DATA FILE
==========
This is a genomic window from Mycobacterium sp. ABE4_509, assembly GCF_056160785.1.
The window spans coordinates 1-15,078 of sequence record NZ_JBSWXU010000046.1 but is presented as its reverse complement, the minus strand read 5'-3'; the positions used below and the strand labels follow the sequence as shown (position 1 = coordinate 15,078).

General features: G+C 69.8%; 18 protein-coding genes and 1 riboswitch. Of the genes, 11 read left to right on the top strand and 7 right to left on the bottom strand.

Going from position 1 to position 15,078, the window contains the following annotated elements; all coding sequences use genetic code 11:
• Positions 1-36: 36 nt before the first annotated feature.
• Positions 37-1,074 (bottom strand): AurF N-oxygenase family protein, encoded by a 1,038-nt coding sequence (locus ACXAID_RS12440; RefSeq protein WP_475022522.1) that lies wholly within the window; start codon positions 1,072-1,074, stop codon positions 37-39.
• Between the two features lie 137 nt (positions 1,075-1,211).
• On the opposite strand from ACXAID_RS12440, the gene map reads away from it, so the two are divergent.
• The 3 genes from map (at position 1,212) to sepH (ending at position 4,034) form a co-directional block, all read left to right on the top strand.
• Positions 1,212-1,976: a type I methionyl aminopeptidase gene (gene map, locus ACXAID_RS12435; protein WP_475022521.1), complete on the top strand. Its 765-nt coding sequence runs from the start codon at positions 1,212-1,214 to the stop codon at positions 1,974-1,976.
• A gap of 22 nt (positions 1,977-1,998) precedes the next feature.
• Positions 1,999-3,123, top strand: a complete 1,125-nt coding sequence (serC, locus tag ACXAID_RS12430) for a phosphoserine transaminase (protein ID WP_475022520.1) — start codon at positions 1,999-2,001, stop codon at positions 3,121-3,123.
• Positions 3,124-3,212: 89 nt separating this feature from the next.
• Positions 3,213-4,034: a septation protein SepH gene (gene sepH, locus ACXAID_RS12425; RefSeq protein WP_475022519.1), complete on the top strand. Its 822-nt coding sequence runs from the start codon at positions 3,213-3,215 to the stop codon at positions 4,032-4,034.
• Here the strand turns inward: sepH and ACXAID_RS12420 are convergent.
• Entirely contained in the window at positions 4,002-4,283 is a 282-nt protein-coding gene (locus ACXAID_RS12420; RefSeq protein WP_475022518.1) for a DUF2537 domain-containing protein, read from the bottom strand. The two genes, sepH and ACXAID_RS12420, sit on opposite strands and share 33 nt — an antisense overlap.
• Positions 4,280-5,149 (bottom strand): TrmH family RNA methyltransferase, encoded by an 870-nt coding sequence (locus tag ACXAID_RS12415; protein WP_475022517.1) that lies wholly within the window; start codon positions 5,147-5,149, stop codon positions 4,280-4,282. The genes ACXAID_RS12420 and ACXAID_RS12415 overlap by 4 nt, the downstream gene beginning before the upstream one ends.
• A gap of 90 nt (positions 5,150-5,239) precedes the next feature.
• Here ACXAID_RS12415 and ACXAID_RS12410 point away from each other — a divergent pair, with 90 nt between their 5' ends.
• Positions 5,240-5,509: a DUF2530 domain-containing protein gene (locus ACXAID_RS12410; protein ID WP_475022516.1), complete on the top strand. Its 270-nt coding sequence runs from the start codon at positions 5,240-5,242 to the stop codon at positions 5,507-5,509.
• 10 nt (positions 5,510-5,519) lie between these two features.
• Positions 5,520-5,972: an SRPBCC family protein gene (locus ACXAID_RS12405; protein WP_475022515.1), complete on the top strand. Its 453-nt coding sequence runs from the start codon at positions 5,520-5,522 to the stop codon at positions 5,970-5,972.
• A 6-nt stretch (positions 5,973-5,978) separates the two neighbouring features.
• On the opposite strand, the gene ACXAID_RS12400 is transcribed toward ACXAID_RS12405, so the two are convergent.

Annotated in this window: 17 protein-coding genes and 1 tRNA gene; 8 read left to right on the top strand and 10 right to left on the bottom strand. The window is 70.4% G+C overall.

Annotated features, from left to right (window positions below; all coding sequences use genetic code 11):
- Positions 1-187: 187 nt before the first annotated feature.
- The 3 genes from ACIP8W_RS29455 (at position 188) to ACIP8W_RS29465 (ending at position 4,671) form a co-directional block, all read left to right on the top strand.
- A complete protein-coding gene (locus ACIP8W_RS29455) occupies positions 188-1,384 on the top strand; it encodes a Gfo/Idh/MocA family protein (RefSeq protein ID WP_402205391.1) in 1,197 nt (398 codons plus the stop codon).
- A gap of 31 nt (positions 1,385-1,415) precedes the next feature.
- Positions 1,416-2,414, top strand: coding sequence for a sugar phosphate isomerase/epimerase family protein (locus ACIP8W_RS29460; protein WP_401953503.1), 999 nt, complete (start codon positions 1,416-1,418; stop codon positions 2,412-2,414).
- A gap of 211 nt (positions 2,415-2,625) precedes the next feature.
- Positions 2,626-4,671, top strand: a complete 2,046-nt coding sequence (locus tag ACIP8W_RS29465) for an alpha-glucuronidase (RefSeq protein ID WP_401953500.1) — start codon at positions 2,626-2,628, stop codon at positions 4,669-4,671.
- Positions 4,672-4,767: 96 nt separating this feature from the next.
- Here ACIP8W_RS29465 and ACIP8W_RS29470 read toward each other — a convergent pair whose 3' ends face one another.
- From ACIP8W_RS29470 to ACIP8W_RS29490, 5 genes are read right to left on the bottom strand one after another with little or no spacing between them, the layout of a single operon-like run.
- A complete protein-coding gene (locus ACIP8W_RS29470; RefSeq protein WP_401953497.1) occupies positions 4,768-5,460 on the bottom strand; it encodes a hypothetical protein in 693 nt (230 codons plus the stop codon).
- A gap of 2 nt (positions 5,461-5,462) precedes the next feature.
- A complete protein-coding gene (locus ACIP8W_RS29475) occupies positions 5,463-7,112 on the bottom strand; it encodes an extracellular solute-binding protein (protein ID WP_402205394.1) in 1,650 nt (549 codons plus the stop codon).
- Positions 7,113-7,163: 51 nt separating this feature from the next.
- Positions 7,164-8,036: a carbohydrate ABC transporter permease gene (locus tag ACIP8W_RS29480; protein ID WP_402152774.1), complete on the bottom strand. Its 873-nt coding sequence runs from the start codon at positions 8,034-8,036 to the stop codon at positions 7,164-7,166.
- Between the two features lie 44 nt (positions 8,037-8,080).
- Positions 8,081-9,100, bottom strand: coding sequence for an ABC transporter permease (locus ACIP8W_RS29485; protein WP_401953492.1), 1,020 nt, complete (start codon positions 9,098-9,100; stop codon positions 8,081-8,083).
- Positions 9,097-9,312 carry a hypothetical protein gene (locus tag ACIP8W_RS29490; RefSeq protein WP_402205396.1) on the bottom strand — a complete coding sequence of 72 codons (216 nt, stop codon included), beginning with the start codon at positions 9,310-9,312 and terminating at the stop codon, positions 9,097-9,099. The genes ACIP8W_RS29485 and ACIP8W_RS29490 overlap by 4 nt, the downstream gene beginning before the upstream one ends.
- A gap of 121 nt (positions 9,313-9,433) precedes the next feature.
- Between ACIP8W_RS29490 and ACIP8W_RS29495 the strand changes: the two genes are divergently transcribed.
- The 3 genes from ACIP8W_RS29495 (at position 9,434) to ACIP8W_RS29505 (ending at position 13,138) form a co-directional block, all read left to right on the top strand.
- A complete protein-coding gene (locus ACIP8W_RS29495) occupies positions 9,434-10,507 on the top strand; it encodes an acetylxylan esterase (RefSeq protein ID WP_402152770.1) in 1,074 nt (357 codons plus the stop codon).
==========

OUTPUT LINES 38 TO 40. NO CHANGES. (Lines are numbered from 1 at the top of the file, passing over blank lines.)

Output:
- A gap of 2 nt (positions 5,461-5,462) precedes the next feature.
- A complete protein-coding gene (locus ACIP8W_RS29475) occupies positions 5,463-7,112 on the bottom strand; it encodes an extracellular solute-binding protein (protein ID WP_402205394.1) in 1,650 nt (549 codons plus the stop codon).
- Positions 7,113-7,163: 51 nt separating this feature from the next.